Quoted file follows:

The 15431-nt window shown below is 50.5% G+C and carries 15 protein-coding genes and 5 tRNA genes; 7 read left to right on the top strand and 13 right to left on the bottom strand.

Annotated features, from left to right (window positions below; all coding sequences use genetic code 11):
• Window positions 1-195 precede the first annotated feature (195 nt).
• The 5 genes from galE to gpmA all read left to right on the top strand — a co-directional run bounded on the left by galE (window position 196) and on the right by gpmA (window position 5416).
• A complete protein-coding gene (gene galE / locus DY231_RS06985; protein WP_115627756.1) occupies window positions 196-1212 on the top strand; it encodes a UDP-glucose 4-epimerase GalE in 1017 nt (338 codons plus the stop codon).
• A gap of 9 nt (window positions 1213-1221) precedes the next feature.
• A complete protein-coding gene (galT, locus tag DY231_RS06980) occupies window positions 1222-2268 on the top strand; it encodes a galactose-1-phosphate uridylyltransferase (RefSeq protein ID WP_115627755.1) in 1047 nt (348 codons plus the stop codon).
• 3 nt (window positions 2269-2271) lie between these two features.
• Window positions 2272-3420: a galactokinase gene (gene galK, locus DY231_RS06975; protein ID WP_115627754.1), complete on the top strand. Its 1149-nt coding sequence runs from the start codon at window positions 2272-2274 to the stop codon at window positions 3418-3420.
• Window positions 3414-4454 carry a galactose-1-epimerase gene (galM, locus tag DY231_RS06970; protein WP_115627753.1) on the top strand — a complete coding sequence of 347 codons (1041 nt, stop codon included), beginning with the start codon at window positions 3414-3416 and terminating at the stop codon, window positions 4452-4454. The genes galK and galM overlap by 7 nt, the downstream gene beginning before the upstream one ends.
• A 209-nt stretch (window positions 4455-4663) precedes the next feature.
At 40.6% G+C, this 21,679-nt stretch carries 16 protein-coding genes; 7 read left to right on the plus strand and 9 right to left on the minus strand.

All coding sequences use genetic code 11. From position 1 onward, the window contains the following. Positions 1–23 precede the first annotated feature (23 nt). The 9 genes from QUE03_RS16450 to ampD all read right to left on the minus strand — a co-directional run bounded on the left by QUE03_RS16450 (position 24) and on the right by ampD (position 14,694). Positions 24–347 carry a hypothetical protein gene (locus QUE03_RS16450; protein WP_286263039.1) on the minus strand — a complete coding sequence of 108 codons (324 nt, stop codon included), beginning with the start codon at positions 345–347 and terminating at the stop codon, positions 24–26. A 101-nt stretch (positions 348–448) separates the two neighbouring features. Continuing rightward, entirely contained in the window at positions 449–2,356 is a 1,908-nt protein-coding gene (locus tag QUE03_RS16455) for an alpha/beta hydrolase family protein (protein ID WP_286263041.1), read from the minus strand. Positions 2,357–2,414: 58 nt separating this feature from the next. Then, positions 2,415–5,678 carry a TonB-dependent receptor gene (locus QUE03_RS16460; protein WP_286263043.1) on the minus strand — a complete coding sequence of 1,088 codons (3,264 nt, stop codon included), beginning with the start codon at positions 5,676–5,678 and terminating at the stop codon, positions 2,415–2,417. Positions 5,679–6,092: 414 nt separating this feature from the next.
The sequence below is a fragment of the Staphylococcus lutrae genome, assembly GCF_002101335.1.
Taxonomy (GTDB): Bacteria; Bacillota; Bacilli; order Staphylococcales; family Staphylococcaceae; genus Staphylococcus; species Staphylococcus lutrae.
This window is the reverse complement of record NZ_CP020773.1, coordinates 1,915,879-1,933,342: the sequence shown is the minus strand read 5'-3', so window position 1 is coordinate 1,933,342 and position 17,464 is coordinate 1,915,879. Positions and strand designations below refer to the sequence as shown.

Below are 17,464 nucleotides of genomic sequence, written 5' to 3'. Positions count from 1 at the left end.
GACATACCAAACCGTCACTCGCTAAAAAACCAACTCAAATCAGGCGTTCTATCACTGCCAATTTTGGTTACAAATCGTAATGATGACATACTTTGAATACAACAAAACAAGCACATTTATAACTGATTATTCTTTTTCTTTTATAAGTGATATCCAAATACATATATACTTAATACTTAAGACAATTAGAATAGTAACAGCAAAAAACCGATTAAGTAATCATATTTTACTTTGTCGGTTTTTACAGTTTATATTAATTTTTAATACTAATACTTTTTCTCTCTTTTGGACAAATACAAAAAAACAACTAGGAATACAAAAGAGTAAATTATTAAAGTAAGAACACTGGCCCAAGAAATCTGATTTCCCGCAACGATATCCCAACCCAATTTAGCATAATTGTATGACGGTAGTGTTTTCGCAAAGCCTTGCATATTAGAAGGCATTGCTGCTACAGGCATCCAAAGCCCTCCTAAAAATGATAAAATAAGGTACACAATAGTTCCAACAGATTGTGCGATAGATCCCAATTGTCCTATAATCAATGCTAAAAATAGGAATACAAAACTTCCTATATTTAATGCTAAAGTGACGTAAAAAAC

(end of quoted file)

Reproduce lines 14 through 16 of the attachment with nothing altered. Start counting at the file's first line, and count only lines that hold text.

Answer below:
The sequence below is a fragment of the Staphylococcus lutrae genome, assembly GCF_002101335.1.
Taxonomy (GTDB): Bacteria; Bacillota; Bacilli; order Staphylococcales; family Staphylococcaceae; genus Staphylococcus; species Staphylococcus lutrae.
This window is the reverse complement of record NZ_CP020773.1, coordinates 1,915,879-1,933,342: the sequence shown is the minus strand read 5'-3', so window position 1 is coordinate 1,933,342 and position 17,464 is coordinate 1,915,879. Positions and strand designations below refer to the sequence as shown.